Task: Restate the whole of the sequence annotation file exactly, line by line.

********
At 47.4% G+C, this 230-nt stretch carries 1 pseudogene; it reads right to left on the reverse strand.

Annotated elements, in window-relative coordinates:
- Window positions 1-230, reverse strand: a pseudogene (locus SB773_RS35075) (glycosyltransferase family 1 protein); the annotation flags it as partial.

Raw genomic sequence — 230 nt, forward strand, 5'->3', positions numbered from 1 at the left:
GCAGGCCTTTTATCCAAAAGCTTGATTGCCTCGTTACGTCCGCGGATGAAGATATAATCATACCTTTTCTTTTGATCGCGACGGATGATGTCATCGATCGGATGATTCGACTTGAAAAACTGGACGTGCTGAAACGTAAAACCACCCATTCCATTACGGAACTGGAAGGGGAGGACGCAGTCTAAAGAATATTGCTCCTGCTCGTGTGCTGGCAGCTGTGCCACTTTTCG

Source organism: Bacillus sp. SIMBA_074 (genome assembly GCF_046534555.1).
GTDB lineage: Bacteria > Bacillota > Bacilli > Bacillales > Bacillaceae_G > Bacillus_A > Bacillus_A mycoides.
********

At 47.4% G+C, this 230-nt stretch carries 1 pseudogene; it reads right to left on the reverse strand.

Annotated elements, in window-relative coordinates:
- Window positions 1-230, reverse strand: a pseudogene (locus SB773_RS35075) (glycosyltransferase family 1 protein); the annotation flags it as partial.

Raw genomic sequence — 230 nt, forward strand, 5'->3', positions numbered from 1 at the left:
GCAGGCCTTTTATCCAAAAGCTTGATTGCCTCGTTACGTCCGCGGATGAAGATATAATCATACCTTTTCTTTTGATCGCGACGGATGATGTCATCGATCGGATGATTCGACTTGAAAAACTGGACGTGCTGAAACGTAAAACCACCCATTCCATTACGGAACTGGAAGGGGAGGACGCAGTCTAAAGAATATTGCTCCTGCTCGTGTGCTGGCAGCTGTGCCACTTTTCG

Source organism: Bacillus sp. SIMBA_074 (genome assembly GCF_046534555.1).
GTDB lineage: Bacteria > Bacillota > Bacilli > Bacillales > Bacillaceae_G > Bacillus_A > Bacillus_A mycoides.